In this week’s news, Microsoft releases the preview version of an Xbox Family Settings app, Amazon’s foray into the hero shooter genre flops upon launch, and a company led by former HTC head Peter Chou announces plans to launch a new virtual reality headset later this year.
Microsoft teases new app that lets parents monitor screen time
Microsoft this week released a preview version of the Xbox Family Settings app, which manages what, when, and how children play on Xbox consoles. Engadget notes that the app can set time on a day-to-day basis, restrict communications with other players, set content filters, and even allow children to lobby for more screen time. The Verge points out that while many of these features aren’t new, the app is a much more convenient tool to manage play time than Microsoft’s current web portal. CNET speculates that the release of the app is a response to growing concerns over children’s screen time, especially as COVID-19 lockdown laws force children to play inside more than ever before.
Amazon’s big gaming launch flops
Despite launching just last week, Amazon Game Studio’s first AAA title, Crucible, is being labeled as a flop, writes Forbes and Kotaku. Although it’s free-to-play on Steam, Crucible has already come and gone from the top 100 charts. Business Insider goes in-depth about the game’s statistics, noting that only two days after launch fewer than 5,000 people were playing at any given time. The article continues to explain that for a “premium” game these statistics would be poor, but for a high budget, free-to-play title such as Crucible, they are unimaginable. PC Invasion writes that while the game shows promise, the execution just isn’t there and until several issues are fixed, Crucible will not find the audience Amazon is looking for.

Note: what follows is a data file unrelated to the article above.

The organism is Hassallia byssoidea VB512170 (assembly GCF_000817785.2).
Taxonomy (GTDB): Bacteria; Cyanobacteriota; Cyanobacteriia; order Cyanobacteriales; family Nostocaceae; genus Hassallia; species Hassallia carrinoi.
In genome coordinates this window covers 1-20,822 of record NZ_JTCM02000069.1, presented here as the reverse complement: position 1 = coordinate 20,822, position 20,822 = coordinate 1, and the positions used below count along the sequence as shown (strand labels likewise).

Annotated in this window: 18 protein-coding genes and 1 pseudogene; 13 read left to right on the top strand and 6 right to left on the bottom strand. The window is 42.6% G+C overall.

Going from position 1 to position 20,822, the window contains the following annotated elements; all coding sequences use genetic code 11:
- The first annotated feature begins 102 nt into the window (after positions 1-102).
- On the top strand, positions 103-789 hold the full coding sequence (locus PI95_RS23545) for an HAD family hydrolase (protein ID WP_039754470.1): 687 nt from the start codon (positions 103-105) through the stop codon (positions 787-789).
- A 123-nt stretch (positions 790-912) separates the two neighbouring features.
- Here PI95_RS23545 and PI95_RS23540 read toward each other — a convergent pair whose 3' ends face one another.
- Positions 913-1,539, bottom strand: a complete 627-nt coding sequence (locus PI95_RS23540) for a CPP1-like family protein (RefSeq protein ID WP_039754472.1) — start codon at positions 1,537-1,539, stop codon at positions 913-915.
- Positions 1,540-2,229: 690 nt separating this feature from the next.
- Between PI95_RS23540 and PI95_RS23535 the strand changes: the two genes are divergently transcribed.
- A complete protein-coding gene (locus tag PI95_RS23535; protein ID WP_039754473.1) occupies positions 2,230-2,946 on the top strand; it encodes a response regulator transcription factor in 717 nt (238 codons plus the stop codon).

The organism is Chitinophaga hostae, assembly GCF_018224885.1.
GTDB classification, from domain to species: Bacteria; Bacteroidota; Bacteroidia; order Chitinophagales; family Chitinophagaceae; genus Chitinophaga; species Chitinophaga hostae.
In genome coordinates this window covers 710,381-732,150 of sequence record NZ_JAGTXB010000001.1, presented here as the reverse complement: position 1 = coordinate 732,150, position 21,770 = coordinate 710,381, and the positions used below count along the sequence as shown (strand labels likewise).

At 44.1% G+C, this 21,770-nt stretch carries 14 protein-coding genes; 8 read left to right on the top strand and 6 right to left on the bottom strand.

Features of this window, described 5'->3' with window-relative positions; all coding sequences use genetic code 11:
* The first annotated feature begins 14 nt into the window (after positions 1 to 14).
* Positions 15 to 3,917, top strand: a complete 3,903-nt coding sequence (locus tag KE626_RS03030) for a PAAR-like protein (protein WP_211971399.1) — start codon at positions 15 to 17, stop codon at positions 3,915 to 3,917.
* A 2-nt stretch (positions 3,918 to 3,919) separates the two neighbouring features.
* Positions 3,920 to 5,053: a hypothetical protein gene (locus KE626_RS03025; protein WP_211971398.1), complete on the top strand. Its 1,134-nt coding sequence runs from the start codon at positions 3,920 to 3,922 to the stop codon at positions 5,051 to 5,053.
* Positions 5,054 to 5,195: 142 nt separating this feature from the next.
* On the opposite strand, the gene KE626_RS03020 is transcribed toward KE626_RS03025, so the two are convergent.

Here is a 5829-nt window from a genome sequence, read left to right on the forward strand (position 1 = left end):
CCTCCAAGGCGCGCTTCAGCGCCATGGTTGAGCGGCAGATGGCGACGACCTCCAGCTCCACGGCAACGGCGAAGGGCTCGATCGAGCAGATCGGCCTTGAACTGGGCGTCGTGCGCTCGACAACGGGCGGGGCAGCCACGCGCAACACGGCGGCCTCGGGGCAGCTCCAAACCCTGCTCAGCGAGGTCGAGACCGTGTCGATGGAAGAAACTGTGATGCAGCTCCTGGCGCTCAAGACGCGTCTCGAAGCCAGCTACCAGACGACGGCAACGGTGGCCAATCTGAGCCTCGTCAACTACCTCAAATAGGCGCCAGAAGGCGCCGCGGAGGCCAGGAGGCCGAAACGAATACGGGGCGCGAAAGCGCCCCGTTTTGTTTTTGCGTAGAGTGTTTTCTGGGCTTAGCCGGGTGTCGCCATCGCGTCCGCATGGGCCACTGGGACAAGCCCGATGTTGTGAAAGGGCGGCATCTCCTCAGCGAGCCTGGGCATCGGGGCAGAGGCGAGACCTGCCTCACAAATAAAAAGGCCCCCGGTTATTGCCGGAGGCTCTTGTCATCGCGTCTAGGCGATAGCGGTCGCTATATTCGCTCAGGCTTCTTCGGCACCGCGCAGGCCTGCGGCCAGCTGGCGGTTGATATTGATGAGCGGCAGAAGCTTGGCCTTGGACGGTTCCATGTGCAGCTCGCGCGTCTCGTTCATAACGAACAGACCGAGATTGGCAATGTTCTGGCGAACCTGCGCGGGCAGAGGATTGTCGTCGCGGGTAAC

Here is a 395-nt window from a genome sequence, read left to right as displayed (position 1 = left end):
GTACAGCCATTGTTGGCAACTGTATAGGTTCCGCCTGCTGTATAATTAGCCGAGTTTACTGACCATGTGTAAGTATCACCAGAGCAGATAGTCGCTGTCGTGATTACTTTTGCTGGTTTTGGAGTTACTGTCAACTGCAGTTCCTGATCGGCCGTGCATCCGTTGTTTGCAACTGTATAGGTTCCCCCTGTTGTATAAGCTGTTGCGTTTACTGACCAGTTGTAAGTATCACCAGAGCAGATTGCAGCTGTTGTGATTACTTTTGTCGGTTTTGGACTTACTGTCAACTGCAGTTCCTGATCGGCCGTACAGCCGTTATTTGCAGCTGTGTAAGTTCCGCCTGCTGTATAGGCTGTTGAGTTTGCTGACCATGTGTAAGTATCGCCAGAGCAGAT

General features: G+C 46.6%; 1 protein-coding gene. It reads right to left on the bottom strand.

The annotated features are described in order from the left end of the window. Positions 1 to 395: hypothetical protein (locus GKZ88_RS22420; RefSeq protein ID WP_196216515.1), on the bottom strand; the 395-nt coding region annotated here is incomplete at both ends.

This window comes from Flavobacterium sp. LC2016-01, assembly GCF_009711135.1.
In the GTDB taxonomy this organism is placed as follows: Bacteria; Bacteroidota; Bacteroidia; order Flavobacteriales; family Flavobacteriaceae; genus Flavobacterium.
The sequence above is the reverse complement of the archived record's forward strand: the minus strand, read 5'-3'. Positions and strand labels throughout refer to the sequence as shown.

XRSpace announces bold vision for upcoming headset
XRSpace, a company led by former HTC head Peter Chou, plans to launch a new virtual reality headset later this year. Dubbed “Mova”, the headset will include 5G support, a hand tracking interface, and an expansive virtual world called “Manova”. VentureBeat comments that the COVID-19 crisis could be VR’s moment to take off, and applauds the strategic timing of this announcement. GamesIndustry.biz states that the 64GB Oculus Quest, which also offers hand-tracking, is almost $200 cheaper than Mova, however, and that the price difference may end up being too much for XRSpace to compete with. TechRadar echoes this sentiment, noting its skepticism of the grand promises seen in the official trailer. Mova is priced at $599 and will enter the market in Q3 2020.